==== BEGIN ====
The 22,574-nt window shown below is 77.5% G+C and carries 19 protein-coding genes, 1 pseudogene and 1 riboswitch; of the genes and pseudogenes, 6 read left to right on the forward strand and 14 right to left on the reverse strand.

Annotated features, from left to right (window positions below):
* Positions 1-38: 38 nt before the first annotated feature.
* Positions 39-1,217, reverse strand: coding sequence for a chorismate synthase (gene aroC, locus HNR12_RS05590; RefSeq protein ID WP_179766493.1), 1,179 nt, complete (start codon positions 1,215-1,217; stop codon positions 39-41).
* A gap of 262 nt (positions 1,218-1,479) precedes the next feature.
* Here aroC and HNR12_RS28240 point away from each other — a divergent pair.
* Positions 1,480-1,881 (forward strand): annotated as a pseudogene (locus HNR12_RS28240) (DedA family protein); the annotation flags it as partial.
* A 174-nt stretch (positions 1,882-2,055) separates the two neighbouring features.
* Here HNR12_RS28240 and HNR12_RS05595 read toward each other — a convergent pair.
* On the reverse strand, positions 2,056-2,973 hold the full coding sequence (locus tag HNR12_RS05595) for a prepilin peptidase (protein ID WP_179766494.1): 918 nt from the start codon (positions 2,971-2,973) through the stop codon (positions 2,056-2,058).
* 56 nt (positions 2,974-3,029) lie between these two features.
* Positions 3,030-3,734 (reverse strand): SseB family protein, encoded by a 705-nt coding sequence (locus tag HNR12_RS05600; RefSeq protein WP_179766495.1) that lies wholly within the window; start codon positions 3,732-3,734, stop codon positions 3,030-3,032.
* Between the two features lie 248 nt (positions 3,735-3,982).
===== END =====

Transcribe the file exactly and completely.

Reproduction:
The 22,574-nt window shown below is 77.5% G+C and carries 19 protein-coding genes, 1 pseudogene and 1 riboswitch; of the genes and pseudogenes, 6 read left to right on the forward strand and 14 right to left on the reverse strand.

Annotated features, from left to right (window positions below):
* Positions 1-38: 38 nt before the first annotated feature.
* Positions 39-1,217, reverse strand: coding sequence for a chorismate synthase (gene aroC, locus HNR12_RS05590; RefSeq protein ID WP_179766493.1), 1,179 nt, complete (start codon positions 1,215-1,217; stop codon positions 39-41).
* A gap of 262 nt (positions 1,218-1,479) precedes the next feature.
* Here aroC and HNR12_RS28240 point away from each other — a divergent pair.
* Positions 1,480-1,881 (forward strand): annotated as a pseudogene (locus HNR12_RS28240) (DedA family protein); the annotation flags it as partial.
* A 174-nt stretch (positions 1,882-2,055) separates the two neighbouring features.
* Here HNR12_RS28240 and HNR12_RS05595 read toward each other — a convergent pair.
* On the reverse strand, positions 2,056-2,973 hold the full coding sequence (locus tag HNR12_RS05595) for a prepilin peptidase (protein ID WP_179766494.1): 918 nt from the start codon (positions 2,971-2,973) through the stop codon (positions 2,056-2,058).
* 56 nt (positions 2,974-3,029) lie between these two features.
* Positions 3,030-3,734 (reverse strand): SseB family protein, encoded by a 705-nt coding sequence (locus tag HNR12_RS05600; RefSeq protein WP_179766495.1) that lies wholly within the window; start codon positions 3,732-3,734, stop codon positions 3,030-3,032.
* Between the two features lie 248 nt (positions 3,735-3,982).